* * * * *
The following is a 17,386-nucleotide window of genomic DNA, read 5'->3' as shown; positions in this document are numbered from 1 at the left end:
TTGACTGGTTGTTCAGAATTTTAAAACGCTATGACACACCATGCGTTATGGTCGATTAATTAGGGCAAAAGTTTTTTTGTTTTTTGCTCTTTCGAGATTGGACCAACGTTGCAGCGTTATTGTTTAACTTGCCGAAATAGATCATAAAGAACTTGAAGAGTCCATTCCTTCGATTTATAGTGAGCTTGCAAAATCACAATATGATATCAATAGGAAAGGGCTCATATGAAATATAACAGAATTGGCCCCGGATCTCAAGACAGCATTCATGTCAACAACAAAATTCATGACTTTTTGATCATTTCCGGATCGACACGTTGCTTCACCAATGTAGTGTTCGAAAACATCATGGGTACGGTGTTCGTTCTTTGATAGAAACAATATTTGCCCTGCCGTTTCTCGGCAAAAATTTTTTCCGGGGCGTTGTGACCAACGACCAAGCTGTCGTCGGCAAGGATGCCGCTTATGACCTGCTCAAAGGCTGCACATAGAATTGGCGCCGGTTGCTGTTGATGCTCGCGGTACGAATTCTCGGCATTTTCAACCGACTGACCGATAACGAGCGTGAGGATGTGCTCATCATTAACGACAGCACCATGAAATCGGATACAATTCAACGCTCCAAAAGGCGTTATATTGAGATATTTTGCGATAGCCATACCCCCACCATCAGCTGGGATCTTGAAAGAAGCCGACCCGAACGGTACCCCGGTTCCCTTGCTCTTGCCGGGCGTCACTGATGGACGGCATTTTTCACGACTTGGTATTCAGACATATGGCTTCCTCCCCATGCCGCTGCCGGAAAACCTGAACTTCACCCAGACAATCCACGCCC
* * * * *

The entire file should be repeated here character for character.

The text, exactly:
The following is a 17,386-nucleotide window of genomic DNA, read 5'->3' as shown; positions in this document are numbered from 1 at the left end:
TTGACTGGTTGTTCAGAATTTTAAAACGCTATGACACACCATGCGTTATGGTCGATTAATTAGGGCAAAAGTTTTTTTGTTTTTTGCTCTTTCGAGATTGGACCAACGTTGCAGCGTTATTGTTTAACTTGCCGAAATAGATCATAAAGAACTTGAAGAGTCCATTCCTTCGATTTATAGTGAGCTTGCAAAATCACAATATGATATCAATAGGAAAGGGCTCATATGAAATATAACAGAATTGGCCCCGGATCTCAAGACAGCATTCATGTCAACAACAAAATTCATGACTTTTTGATCATTTCCGGATCGACACGTTGCTTCACCAATGTAGTGTTCGAAAACATCATGGGTACGGTGTTCGTTCTTTGATAGAAACAATATTTGCCCTGCCGTTTCTCGGCAAAAATTTTTTCCGGGGCGTTGTGACCAACGACCAAGCTGTCGTCGGCAAGGATGCCGCTTATGACCTGCTCAAAGGCTGCACATAGAATTGGCGCCGGTTGCTGTTGATGCTCGCGGTACGAATTCTCGGCATTTTCAACCGACTGACCGATAACGAGCGTGAGGATGTGCTCATCATTAACGACAGCACCATGAAATCGGATACAATTCAACGCTCCAAAAGGCGTTATATTGAGATATTTTGCGATAGCCATACCCCCACCATCAGCTGGGATCTTGAAAGAAGCCGACCCGAACGGTACCCCGGTTCCCTTGCTCTTGCCGGGCGTCACTGATGGACGGCATTTTTCACGACTTGGTATTCAGACATATGGCTTCCTCCCCATGCCGCTGCCGGAAAACCTGAACTTCACCCAGACAATCCACGCCC